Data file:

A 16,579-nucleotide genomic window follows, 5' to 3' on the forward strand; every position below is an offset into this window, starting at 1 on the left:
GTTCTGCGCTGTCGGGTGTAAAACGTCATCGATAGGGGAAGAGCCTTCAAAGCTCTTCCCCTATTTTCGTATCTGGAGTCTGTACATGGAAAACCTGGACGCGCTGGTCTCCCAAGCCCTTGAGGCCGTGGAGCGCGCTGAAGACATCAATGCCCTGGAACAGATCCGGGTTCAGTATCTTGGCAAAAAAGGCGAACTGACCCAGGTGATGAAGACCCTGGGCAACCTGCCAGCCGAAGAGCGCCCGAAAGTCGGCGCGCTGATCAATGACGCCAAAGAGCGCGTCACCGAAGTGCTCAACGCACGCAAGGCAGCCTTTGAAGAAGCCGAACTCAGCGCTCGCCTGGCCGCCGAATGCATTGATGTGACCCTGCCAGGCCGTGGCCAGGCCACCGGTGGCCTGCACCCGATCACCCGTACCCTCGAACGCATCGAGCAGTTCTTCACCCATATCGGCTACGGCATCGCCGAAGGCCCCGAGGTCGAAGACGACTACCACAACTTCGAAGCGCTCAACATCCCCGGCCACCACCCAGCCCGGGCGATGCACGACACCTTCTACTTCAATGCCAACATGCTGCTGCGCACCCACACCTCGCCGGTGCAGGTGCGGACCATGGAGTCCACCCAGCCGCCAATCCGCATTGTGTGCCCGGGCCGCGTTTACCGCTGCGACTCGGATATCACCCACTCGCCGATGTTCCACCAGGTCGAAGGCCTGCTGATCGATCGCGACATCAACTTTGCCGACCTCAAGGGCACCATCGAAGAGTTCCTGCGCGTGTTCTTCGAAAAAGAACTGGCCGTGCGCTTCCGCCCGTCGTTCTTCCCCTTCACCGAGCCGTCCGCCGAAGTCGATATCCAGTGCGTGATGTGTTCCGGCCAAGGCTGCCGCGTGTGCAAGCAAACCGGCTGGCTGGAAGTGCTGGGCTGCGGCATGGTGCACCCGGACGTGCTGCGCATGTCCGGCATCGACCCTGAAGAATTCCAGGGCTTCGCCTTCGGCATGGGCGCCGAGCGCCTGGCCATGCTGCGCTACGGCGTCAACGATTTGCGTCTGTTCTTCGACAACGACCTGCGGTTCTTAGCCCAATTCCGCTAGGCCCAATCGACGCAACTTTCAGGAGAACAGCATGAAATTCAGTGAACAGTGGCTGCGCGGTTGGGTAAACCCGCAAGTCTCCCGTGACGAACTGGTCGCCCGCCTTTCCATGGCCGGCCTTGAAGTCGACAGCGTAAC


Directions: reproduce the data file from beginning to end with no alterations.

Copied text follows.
A 16,579-nucleotide genomic window follows, 5' to 3' on the forward strand; every position below is an offset into this window, starting at 1 on the left:
GTTCTGCGCTGTCGGGTGTAAAACGTCATCGATAGGGGAAGAGCCTTCAAAGCTCTTCCCCTATTTTCGTATCTGGAGTCTGTACATGGAAAACCTGGACGCGCTGGTCTCCCAAGCCCTTGAGGCCGTGGAGCGCGCTGAAGACATCAATGCCCTGGAACAGATCCGGGTTCAGTATCTTGGCAAAAAAGGCGAACTGACCCAGGTGATGAAGACCCTGGGCAACCTGCCAGCCGAAGAGCGCCCGAAAGTCGGCGCGCTGATCAATGACGCCAAAGAGCGCGTCACCGAAGTGCTCAACGCACGCAAGGCAGCCTTTGAAGAAGCCGAACTCAGCGCTCGCCTGGCCGCCGAATGCATTGATGTGACCCTGCCAGGCCGTGGCCAGGCCACCGGTGGCCTGCACCCGATCACCCGTACCCTCGAACGCATCGAGCAGTTCTTCACCCATATCGGCTACGGCATCGCCGAAGGCCCCGAGGTCGAAGACGACTACCACAACTTCGAAGCGCTCAACATCCCCGGCCACCACCCAGCCCGGGCGATGCACGACACCTTCTACTTCAATGCCAACATGCTGCTGCGCACCCACACCTCGCCGGTGCAGGTGCGGACCATGGAGTCCACCCAGCCGCCAATCCGCATTGTGTGCCCGGGCCGCGTTTACCGCTGCGACTCGGATATCACCCACTCGCCGATGTTCCACCAGGTCGAAGGCCTGCTGATCGATCGCGACATCAACTTTGCCGACCTCAAGGGCACCATCGAAGAGTTCCTGCGCGTGTTCTTCGAAAAAGAACTGGCCGTGCGCTTCCGCCCGTCGTTCTTCCCCTTCACCGAGCCGTCCGCCGAAGTCGATATCCAGTGCGTGATGTGTTCCGGCCAAGGCTGCCGCGTGTGCAAGCAAACCGGCTGGCTGGAAGTGCTGGGCTGCGGCATGGTGCACCCGGACGTGCTGCGCATGTCCGGCATCGACCCTGAAGAATTCCAGGGCTTCGCCTTCGGCATGGGCGCCGAGCGCCTGGCCATGCTGCGCTACGGCGTCAACGATTTGCGTCTGTTCTTCGACAACGACCTGCGGTTCTTAGCCCAATTCCGCTAGGCCCAATCGACGCAACTTTCAGGAGAACAGCATGAAATTCAGTGAACAGTGGCTGCGCGGTTGGGTAAACCCGCAAGTCTCCCGTGACGAACTGGTCGCCCGCCTTTCCATGGCCGGCCTTGAAGTCGACAGCGTAAC